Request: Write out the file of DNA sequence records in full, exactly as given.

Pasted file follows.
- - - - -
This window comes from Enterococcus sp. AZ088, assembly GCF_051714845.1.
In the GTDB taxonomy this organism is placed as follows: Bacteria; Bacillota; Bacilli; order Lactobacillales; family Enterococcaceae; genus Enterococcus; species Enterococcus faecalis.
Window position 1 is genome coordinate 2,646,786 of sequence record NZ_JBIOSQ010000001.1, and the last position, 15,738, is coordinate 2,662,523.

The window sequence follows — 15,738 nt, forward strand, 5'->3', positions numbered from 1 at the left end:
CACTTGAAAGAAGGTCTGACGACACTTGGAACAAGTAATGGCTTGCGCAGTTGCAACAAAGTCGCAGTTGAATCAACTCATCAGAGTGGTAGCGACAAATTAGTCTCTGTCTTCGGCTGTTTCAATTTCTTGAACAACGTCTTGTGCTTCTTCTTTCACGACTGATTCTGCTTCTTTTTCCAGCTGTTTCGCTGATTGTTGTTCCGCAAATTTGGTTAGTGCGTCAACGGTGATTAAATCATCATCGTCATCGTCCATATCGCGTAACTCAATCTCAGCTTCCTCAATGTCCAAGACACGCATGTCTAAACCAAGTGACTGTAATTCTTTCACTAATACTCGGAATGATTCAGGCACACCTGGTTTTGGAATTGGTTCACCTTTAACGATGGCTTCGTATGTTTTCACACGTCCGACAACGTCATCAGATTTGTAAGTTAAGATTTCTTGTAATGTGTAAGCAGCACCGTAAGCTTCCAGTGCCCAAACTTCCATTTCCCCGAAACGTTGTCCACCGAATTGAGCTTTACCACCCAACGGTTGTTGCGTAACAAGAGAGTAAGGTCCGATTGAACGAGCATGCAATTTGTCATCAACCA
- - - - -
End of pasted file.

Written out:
This window comes from Enterococcus sp. AZ088, assembly GCF_051714845.1.
In the GTDB taxonomy this organism is placed as follows: Bacteria; Bacillota; Bacilli; order Lactobacillales; family Enterococcaceae; genus Enterococcus; species Enterococcus faecalis.
Window position 1 is genome coordinate 2,646,786 of sequence record NZ_JBIOSQ010000001.1, and the last position, 15,738, is coordinate 2,662,523.

The window sequence follows — 15,738 nt, forward strand, 5'->3', positions numbered from 1 at the left end:
CACTTGAAAGAAGGTCTGACGACACTTGGAACAAGTAATGGCTTGCGCAGTTGCAACAAAGTCGCAGTTGAATCAACTCATCAGAGTGGTAGCGACAAATTAGTCTCTGTCTTCGGCTGTTTCAATTTCTTGAACAACGTCTTGTGCTTCTTCTTTCACGACTGATTCTGCTTCTTTTTCCAGCTGTTTCGCTGATTGTTGTTCCGCAAATTTGGTTAGTGCGTCAACGGTGATTAAATCATCATCGTCATCGTCCATATCGCGTAACTCAATCTCAGCTTCCTCAATGTCCAAGACACGCATGTCTAAACCAAGTGACTGTAATTCTTTCACTAATACTCGGAATGATTCAGGCACACCTGGTTTTGGAATTGGTTCACCTTTAACGATGGCTTCGTATGTTTTCACACGTCCGACAACGTCATCAGATTTGTAAGTTAAGATTTCTTGTAATGTGTAAGCAGCACCGTAAGCTTCCAGTGCCCAAACTTCCATTTCCCCGAAACGTTGTCCACCGAATTGAGCTTTACCACCCAACGGTTGTTGCGTAACAAGAGAGTAAGGTCCGATTGAACGAGCATGCAATTTGTCATCAACCA